I was only in Panama for three days but it was love at first sight.
Stepping outside the air conditioned walls of the airport in Panama City, I felt the night air. It was hot and humid, with a slight breeze, just my type of weather. We grabbed a bite to eat at a local restaurant. I remember ordering pineapple juice thinking I was going to get the canned pineapple juice like back home. Little did I know, I was in for a real treat. My pineapple juice was served in a pina colada glass, filled with freshly pureed pineapple and garnished with a healthy chunk of pineapple on the side of the glass. Outside of Hawaii, it was the best pineapple I had tasted! I also ordered fish, rice, and plantains for dinner, and could have that dinner for the rest of my life with no complaints. The fish was pan fried whole & topped with slices of lime, the plantains crispy, and the rice was amazing (rice can do no wrong in my book). Everyone we encountered, whether in passing or for service was so friendly, that I started to feel a sense of familiarity with the people of Panama City. Even when our language didn’t quite connect us, I started to feel connected to the people and the city in ways that I haven’t felt in other places.
You can’t go to Panama and not see the Panama Canal. There is so much history behind The Canal and how it has revolutionized how cargo is shipped, you simply must take a tour to learn about its history. After the tour, we walked around the city. The skyline was beautiful, the buildings were a backdrop to the water and the sea breeze was a steady relief from the heat and humidity. We ran into a man who was making snow cones. For just twenty-five cents I had one of the best snow cones I have ever tasted. I will always remember thinking about how much I enjoyed that life was simple there. Even in the midst of a beautiful and busy city, life still felt so easy.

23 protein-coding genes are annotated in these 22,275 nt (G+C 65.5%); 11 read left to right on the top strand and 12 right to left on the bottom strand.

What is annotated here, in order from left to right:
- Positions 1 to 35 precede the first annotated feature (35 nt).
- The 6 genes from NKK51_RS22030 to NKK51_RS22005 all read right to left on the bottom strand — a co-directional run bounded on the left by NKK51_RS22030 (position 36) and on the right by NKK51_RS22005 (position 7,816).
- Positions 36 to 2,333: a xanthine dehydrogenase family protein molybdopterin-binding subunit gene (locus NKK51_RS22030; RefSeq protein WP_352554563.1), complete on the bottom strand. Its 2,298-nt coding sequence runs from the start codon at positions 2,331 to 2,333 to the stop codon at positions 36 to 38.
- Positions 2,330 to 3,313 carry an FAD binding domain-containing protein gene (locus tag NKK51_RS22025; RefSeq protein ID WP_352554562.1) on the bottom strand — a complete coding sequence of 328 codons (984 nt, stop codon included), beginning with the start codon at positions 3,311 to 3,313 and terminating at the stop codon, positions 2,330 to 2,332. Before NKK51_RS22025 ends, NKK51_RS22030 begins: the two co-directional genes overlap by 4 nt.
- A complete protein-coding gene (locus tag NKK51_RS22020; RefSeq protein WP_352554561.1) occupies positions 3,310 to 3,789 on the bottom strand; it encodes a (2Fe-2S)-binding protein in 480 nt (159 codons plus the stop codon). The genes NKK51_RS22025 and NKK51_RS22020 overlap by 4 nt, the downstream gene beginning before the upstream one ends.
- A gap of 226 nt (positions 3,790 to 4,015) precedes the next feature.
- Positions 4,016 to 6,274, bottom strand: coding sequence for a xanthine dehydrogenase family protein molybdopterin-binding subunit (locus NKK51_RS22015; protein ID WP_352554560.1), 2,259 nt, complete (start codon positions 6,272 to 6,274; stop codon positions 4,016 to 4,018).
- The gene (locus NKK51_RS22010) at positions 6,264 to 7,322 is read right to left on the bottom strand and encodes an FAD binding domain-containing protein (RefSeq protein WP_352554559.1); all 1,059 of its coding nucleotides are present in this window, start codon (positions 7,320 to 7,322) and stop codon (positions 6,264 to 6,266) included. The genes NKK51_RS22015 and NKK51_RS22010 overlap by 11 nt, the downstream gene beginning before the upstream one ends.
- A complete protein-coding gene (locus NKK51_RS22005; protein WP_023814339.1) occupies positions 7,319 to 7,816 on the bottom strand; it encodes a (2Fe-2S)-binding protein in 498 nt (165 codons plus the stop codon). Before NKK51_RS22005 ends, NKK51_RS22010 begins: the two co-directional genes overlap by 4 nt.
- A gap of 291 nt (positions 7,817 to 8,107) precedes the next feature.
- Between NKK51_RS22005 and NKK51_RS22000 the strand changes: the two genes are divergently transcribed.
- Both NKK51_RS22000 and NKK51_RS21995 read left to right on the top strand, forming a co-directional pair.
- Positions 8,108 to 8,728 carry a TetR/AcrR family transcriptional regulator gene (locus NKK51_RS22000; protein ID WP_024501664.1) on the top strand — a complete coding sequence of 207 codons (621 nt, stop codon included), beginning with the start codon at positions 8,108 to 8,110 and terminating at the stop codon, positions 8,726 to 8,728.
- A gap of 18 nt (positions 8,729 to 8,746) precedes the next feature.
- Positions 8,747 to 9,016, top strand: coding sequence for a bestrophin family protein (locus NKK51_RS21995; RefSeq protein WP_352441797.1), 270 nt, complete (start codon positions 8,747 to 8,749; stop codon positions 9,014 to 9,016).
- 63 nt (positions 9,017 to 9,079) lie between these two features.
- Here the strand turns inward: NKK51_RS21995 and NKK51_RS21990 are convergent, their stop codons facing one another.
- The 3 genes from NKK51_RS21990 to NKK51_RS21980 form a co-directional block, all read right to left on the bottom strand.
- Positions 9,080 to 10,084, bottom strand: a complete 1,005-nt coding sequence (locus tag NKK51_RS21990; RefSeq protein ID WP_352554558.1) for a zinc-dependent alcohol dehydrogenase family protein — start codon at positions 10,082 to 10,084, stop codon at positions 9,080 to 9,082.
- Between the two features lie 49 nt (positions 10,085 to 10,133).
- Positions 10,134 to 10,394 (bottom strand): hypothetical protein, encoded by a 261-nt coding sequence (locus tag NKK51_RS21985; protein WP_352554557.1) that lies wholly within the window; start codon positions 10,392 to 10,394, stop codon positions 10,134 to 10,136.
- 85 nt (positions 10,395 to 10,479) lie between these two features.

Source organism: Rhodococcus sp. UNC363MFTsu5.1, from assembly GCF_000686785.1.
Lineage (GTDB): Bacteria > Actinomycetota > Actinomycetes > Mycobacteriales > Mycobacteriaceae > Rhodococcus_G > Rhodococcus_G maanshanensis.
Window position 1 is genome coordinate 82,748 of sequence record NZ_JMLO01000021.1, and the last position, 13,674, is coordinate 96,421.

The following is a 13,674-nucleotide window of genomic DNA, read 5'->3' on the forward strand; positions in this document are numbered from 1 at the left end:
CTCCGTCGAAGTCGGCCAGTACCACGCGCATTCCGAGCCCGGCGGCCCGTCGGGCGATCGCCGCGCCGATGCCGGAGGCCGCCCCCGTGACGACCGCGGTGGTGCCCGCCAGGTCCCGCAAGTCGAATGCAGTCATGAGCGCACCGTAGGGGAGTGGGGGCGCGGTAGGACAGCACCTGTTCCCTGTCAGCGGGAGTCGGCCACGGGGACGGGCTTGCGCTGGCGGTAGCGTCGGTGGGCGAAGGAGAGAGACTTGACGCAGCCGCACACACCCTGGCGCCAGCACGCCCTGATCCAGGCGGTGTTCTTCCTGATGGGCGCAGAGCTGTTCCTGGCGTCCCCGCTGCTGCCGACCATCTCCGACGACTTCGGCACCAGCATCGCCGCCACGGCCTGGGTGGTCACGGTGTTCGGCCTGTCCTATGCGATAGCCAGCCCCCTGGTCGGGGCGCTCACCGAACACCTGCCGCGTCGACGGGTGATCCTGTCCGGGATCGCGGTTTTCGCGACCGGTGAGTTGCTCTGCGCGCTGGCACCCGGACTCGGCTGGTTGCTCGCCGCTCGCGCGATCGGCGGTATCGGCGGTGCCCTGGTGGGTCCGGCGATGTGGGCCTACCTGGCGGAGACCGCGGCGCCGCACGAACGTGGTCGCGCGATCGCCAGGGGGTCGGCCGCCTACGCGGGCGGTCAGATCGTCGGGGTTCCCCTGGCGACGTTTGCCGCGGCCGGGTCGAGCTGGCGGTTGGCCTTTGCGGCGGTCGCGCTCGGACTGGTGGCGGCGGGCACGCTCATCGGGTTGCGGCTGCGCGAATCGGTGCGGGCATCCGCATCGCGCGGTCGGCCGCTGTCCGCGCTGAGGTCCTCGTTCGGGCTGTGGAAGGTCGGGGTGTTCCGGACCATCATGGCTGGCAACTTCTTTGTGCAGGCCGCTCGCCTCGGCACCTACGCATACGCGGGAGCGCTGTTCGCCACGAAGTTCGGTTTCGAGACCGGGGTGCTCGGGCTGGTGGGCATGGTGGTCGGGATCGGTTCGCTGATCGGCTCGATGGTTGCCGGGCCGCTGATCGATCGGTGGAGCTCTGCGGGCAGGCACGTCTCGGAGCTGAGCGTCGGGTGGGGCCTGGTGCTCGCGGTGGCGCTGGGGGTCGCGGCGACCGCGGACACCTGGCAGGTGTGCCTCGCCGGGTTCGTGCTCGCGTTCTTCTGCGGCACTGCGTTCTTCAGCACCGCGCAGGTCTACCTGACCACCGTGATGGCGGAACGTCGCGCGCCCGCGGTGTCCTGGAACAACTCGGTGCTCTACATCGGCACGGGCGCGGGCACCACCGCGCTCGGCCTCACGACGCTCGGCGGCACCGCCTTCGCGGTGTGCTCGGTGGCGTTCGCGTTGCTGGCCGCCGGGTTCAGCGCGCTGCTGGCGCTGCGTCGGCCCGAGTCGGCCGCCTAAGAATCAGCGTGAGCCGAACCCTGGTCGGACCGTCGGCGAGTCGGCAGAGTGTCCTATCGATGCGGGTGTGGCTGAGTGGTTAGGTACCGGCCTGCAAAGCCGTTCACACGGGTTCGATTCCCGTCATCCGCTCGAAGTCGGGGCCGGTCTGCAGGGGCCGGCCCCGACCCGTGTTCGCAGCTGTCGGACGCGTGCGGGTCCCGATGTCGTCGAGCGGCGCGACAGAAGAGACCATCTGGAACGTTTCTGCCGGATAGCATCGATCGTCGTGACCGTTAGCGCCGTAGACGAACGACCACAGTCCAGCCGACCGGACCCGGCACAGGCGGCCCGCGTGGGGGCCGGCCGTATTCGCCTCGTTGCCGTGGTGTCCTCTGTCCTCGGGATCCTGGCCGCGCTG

On the third day, we took a visit to Gamboa Rainforest. We climbed aboard a small boat along with another family of three from Chile. This family had a box of cereal, equivalent to Trix in the US. The boat ride took us through Panama Canal and the rainforest. It stopped close by a bank with a tree that leaned into the water. This is where the cereal came in. The family gave us a handful of cereal and the guide explained that if we held our hand out, a Howler monkey would climb into the boat and grab it. It was a great experience, and it will probably be my only experience with a truly wild animal. I love animals and all but….I am not gung ho about disturbing them in their natural environment.
Thousands of people were downtown, and there were Panamanian flags everywhere. It was exactly the type of chaos I love! There was music and dancing, people hanging out of cars and tons of people were walking down the street. We met some locals, and again, even though we didn’t speak the same language, that familiarity was there. They danced with us, shared food and chastised my brother when he tried to wander off.
The people of Panama felt like my family and the food felt like home. It has been nine years since I have visited this country and the connection is still there, the memories still fresh, and experience is something I love to share when I’m asked, “So what is your favorite travel destination?”